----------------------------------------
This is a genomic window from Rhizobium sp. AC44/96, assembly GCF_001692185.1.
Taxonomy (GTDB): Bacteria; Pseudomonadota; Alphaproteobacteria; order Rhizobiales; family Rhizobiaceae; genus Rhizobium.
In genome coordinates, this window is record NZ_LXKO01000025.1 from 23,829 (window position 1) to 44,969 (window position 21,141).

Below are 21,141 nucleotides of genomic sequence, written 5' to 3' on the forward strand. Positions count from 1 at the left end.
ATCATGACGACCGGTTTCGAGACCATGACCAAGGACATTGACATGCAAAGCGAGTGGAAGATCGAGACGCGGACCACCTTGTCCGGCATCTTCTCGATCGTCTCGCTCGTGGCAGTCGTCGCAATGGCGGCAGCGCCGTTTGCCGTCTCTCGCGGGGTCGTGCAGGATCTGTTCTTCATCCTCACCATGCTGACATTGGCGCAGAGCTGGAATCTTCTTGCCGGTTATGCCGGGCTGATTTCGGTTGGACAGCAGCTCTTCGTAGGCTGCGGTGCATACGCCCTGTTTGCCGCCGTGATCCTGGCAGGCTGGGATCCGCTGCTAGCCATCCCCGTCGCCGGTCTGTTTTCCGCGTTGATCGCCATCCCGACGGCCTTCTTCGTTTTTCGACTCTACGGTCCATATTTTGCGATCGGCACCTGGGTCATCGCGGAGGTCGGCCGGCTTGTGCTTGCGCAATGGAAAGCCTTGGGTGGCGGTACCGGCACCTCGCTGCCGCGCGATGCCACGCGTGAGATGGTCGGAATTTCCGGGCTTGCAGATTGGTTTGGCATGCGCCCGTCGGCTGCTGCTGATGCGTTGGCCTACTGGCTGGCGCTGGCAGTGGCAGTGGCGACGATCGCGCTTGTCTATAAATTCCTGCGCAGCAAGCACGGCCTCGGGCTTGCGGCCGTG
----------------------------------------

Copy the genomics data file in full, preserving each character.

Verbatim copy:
This is a genomic window from Rhizobium sp. AC44/96, assembly GCF_001692185.1.
Taxonomy (GTDB): Bacteria; Pseudomonadota; Alphaproteobacteria; order Rhizobiales; family Rhizobiaceae; genus Rhizobium.
In genome coordinates, this window is record NZ_LXKO01000025.1 from 23,829 (window position 1) to 44,969 (window position 21,141).

Below are 21,141 nucleotides of genomic sequence, written 5' to 3' on the forward strand. Positions count from 1 at the left end.
ATCATGACGACCGGTTTCGAGACCATGACCAAGGACATTGACATGCAAAGCGAGTGGAAGATCGAGACGCGGACCACCTTGTCCGGCATCTTCTCGATCGTCTCGCTCGTGGCAGTCGTCGCAATGGCGGCAGCGCCGTTTGCCGTCTCTCGCGGGGTCGTGCAGGATCTGTTCTTCATCCTCACCATGCTGACATTGGCGCAGAGCTGGAATCTTCTTGCCGGTTATGCCGGGCTGATTTCGGTTGGACAGCAGCTCTTCGTAGGCTGCGGTGCATACGCCCTGTTTGCCGCCGTGATCCTGGCAGGCTGGGATCCGCTGCTAGCCATCCCCGTCGCCGGTCTGTTTTCCGCGTTGATCGCCATCCCGACGGCCTTCTTCGTTTTTCGACTCTACGGTCCATATTTTGCGATCGGCACCTGGGTCATCGCGGAGGTCGGCCGGCTTGTGCTTGCGCAATGGAAAGCCTTGGGTGGCGGTACCGGCACCTCGCTGCCGCGCGATGCCACGCGTGAGATGGTCGGAATTTCCGGGCTTGCAGATTGGTTTGGCATGCGCCCGTCGGCTGCTGCTGATGCGTTGGCCTACTGGCTGGCGCTGGCAGTGGCAGTGGCGACGATCGCGCTTGTCTATAAATTCCTGCGCAGCAAGCACGGCCTCGGGCTTGCGGCCGTG